“Whether you think you can, or you think you can’t, you’re right.”
Our belief systems define “what’s possible”
Recently I listened to a podcast where the host was discussing a compelling concept or idea around belief ceilings, which are sets of beliefs we have, that very much sound like facts but hold us back from achieving our true potential.
These belief ceilings are incredibly difficult to recognize because they are so ingrained in our hearts and minds, that we don’t think to challenge them and most of us are unwilling to challenge them because it may mean that we would have to change our thinking or even admit that what we may have been thinking isn’t true.
For example, a belief ceiling for me is that achieving a high level of success means hard work and no fun. I associate success with sacrifice and struggle, and my belief ceiling is that the fun part comes after (and not during) the hard work. I’ve subconsciously made this my reality until I began to challenge my way of thinking. I realized that if I shifted my attitude and opened myself up to a new perspective, I could enjoy my work and create more fun on my journey to success.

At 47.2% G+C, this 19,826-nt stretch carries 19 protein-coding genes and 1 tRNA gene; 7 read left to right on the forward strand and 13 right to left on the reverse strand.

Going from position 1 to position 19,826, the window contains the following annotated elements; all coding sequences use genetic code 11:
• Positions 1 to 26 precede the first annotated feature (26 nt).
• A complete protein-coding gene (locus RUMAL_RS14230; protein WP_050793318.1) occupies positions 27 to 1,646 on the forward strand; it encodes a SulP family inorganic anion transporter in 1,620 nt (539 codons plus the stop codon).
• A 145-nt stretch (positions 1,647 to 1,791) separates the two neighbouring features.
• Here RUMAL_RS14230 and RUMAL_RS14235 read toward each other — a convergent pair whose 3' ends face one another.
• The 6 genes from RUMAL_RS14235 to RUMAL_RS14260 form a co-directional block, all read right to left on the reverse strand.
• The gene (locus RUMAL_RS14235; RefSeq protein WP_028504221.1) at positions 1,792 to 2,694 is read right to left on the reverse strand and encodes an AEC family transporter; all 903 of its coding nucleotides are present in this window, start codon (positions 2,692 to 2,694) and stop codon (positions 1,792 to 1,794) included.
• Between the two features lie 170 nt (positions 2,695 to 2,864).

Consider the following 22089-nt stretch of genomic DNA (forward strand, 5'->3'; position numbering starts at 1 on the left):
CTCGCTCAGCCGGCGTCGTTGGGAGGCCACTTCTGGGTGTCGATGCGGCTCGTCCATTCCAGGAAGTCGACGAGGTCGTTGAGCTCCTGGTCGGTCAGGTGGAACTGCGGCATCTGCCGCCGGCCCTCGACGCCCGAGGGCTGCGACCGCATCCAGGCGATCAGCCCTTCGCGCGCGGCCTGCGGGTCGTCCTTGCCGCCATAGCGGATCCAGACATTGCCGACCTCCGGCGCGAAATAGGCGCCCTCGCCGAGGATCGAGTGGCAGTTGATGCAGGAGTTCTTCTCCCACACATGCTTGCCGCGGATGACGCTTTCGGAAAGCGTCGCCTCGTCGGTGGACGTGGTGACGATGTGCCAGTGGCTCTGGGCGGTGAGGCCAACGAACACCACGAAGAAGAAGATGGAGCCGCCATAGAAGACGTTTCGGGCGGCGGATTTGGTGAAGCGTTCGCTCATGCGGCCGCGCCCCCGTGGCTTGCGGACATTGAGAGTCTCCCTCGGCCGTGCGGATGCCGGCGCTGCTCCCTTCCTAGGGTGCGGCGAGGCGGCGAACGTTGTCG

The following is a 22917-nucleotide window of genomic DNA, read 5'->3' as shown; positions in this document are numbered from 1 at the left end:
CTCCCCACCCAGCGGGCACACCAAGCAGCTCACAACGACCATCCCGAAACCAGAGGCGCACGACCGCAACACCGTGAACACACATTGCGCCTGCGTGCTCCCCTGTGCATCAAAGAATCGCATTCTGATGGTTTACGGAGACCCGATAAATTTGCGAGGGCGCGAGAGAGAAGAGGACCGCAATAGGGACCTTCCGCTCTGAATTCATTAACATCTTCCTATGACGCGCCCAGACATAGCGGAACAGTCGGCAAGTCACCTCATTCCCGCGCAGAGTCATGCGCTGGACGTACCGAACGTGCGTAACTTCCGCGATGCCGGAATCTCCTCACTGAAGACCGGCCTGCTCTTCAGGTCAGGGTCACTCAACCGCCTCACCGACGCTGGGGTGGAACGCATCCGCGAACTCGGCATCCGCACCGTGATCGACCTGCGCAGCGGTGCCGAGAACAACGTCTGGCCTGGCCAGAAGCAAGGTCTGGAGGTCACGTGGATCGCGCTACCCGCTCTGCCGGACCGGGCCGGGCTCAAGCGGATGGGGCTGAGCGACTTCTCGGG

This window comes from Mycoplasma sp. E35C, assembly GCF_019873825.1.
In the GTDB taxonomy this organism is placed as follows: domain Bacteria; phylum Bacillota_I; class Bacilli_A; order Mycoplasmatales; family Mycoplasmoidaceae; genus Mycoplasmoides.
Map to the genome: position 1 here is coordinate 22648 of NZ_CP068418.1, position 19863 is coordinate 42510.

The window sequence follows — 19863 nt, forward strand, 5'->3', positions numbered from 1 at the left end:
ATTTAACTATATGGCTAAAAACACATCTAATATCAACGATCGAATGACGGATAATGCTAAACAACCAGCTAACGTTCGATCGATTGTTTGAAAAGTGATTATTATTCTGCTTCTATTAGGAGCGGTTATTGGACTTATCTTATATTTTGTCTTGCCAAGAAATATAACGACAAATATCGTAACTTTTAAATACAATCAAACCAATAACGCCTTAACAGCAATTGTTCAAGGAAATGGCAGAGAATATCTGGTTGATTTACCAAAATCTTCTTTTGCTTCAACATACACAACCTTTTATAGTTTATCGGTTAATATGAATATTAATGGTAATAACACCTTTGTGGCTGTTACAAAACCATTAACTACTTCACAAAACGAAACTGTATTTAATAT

You may have a belief ceiling around how much weight you can lose, or how much money you can earn, or maybe you’re belief ceiling is keeping you back from starting your own business because you don’t have enough money or experience, or you believe you’re not smart enough, or too old to do the thing you want to do.
We don’t recognize these belief ceilings as optional. We recognize them as reality and therefore they go unchallenged.
These beliefs systems that lead to belief ceilings can grow from sneaky thoughts led by our inner critic that creep into our heads and keep us stuck in place and hold us back from possibility.
The best antidote to belief ceilings is to recognize them, write them down and challenge them. Our brains love certainty, so when we start messing around with assumptions that we’ve held for long periods of time and gaining new perspectives it will feel uncomfortable and confrontational.
Sometimes it’s best to understand what you have a belief ceiling around and just sit with it and figure out how it’s affected you. When you look at your life and think about your future and what you could be capable of your belief ceilings will inevitably come into play. And you will recognize it because they will seem like very valid and legitimate reasons for why you haven’t created the success you want.
But keep in mind, 80% of our success is mindset and 20% is strategy.
What belief ceilings may be present in your life that may be keeping you from reaching or exceeding your potential?
Either way, let’s talk!
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